On May 14, 2012, at 25 weeks gestation our two sweet babies were diagnosed with stage 4 TTTS. They were given a 10% chance of living, and would probably not survive another 24-48 hours. Our only option and chance of saving them was to opt for a placenta laser ablation surgery, and the only Dr. That our drs had a track record with was Dr. Martin Walker, in Seattle, WA. So we flew from Denver to Seattle the evening of May 14th. We met with Dr. Walker the morning of the 15th and after a very detailed ultrasound he determined that we were good candidates for this procedure that was to be performed inutero. The latest gestational age they could perform this procedure is 26 weeks.....we were at 25 wks 5 days.......
So on the afternoon of May 15th we were faced with one of the most intense moments of our lives. We underwent this most fragile ablation surgery to close off the shared blood vessels in the placenta that was my two babies lifeline. After a devastating drop in one of the baby's heart rates we almost had to deliver right then, but thankfully his heart rate came back up and remained stable throughout the rest of the procedure. We spent the rest of the day and that night in the hospital. After the ultrasound the morning of the 16th showed some improvement in each baby we were released to go home. We flew back to Denver on May 17th where we stayed the night before travelling home to Flagler, CO, which is two hours from Denver.
I wasn't feeling too well, but going through what I had that was to be somewhat expected. We decided it would be a good idea to go have the babies monitored for a while before we made the long trip home. As soon as we showed up on the labor&delivery floor at Presbyterian/ St. Luke's Medical Center the nurses could tell something wasn't right. I had developed extreme swelling, pain in my upper abdomen, and headaches that I could not get rid of. They put the monitors on to check the babies and did some blood work on me. In the mean time the medication I was taking to prevent contractions was not really working anymore. And to make matters worse my blood work came back with bad news.....I had developed an intense onset of HELLP Syndrome. My platelets were extremely low and my liver enzymes were elevated. They called my Dr (Dr. David Forschner) to deliver the devastating news.....in order to save me they had to deliver our two babies right away..... We were reassured that we had done all that we could to help our babies and that there was nothing we could have done to prevent this awful sickness from taking over my body. We had 8 other kids at home that still needed their Mom too.
At 7:30 p.m., on May 18th, at Presbyterian/St. Lukes Medical Center in Denver, Colorado, two very tiny identical baby boys had to be brought into this world 14 weeks too early. Jeremee Eugene Santala weighed 2 lbs 1/2 oz, the donor twin and Kacee Ray Santala weighed 2lbs 12oz, the recipient twin. This was the beginning of one of the most emotional and terrifying journeys of our lives. While I was discharged 5 days later, for the next four months this NICU is what our babies would call home, the best place for them at this time of their fragile little lives.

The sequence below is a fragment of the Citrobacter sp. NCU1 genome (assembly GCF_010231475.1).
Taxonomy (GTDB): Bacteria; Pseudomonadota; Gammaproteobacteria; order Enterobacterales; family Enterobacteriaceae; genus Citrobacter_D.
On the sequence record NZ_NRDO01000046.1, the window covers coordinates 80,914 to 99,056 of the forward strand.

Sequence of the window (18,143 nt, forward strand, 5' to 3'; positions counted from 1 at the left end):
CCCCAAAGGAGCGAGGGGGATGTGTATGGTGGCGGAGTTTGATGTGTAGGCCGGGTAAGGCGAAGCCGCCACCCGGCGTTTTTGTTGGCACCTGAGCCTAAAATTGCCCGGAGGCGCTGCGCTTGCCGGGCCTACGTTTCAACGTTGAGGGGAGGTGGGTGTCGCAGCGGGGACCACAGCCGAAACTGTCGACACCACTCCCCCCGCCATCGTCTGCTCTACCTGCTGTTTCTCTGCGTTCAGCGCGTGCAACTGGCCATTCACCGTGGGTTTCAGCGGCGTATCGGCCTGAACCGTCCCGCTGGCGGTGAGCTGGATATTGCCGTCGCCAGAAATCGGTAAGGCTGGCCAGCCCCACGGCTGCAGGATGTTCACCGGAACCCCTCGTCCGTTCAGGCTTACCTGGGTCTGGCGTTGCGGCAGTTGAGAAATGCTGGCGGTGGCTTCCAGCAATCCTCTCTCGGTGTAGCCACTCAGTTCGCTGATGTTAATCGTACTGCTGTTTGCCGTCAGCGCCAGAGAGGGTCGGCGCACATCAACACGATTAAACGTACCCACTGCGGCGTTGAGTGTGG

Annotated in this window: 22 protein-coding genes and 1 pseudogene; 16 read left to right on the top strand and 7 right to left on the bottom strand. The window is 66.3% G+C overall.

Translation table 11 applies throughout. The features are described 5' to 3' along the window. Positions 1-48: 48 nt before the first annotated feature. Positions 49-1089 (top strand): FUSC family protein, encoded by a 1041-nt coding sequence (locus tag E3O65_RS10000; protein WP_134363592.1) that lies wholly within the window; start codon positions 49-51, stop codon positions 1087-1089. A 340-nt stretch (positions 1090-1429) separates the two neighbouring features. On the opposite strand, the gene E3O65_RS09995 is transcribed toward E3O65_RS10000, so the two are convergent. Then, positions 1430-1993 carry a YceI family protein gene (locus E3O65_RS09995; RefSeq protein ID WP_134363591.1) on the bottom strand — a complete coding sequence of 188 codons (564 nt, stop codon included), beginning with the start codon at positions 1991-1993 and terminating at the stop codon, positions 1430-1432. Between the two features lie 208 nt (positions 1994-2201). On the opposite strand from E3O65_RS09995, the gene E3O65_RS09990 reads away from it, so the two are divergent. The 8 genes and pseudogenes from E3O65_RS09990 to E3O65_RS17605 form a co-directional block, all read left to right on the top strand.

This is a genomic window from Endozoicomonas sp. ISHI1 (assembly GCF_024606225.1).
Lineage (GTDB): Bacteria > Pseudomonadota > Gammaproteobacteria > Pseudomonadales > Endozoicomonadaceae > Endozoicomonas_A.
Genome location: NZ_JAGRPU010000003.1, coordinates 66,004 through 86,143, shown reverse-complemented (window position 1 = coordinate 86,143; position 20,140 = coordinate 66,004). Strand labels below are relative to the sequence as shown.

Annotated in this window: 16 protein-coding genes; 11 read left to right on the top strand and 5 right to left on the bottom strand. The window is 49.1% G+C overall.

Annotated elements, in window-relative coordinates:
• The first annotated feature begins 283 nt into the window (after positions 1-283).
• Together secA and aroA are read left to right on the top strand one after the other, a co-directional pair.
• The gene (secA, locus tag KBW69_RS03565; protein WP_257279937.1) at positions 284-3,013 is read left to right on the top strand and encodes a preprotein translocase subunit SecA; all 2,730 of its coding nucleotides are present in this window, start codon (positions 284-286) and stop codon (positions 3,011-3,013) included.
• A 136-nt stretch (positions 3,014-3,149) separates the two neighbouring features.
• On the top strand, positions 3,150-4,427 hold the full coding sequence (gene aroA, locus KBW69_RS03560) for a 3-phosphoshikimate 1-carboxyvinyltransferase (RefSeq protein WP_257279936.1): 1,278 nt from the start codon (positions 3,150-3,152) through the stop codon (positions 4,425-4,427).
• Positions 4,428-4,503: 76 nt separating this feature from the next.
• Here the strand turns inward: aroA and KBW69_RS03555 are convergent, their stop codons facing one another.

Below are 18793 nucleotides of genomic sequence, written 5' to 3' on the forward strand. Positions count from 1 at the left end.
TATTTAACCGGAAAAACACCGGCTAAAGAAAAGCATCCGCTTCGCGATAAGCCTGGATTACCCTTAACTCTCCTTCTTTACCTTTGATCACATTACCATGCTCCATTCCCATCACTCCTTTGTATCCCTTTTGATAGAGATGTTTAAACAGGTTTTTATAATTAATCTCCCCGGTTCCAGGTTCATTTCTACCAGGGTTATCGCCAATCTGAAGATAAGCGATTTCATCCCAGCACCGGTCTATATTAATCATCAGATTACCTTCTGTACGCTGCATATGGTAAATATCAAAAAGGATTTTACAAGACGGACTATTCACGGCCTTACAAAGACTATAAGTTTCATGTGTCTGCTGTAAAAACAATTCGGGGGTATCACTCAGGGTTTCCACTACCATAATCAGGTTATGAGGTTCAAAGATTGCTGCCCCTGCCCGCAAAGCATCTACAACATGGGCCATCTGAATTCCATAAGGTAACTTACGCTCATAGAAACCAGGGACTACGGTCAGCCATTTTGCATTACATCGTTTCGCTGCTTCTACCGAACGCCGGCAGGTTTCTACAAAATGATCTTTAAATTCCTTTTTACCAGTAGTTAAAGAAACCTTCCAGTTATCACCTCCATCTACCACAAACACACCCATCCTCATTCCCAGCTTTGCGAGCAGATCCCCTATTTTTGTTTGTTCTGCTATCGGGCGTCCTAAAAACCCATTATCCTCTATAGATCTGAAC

Both babies were fighters from the start. Both babies faced the normal preemie challenges of cardiomyopathy, RDS, apnea, jaundice, R.O.P. of the eyes, chronic lung disease, high risk for intra ventricular hemmorhage and White Matter Disease, and the list goes on. Kacee was a little bit stronger than Jeremee.....he still fought and struggled, but was able to overcome some of the challenges easier that they were both given. While in the intensive care unit of the NICU Jeremee had become sicker and had to have surgery to close his PDA vessel by his heart and received several blood transfusions. He had also developed two hernias that could not be repaired until he was healthier and stronger and his ROP had reached stage 3.
After 34 days in the intensive care unit both of our babies were finally transferred to the graduate NICU. There Kacee would spend 50 more days growing and becoming ready to come home. Jeremee was faced with two more blood transfusions, surgery to repair two hernias, of which one was so bad that they had to go back in and repair it a different way because it did not hold. But finally, after 75 more days Jeremee was released to come home.
Both babies came home on oxygen. And were on it 24/7 for several months; Jeremee much longer than Kacee. Both boys' ROP in both boys' eyes completely reversed itself and that is required are yearly checkups now. Jeremee has a small stigmatism that is being watched carefully. They have both developed mentally at normal levels. Jeremee is a just a few pounds smaller and a couple inches shorter that Kacee, but that does not stunt his spirit! We are so completely blessed by where our journey has brought us to today. Our 119 days in the NICU brought us so close to several nurses and doctors. They have become a special part of our lives. What a challenge those four months were to our family, our other eight kids, and living two hours away from our two precious sons...... We have no doubt that our babies are complete miracles from God...they all are, we were just given the opportunity to witness these miracles firsthand. God has Blessed our doctors and nurses with knowledge, love, and tenderness and for this we will always be greatful! Today by God's mercy and grace, our boys are healthy, very active two-yr olds!!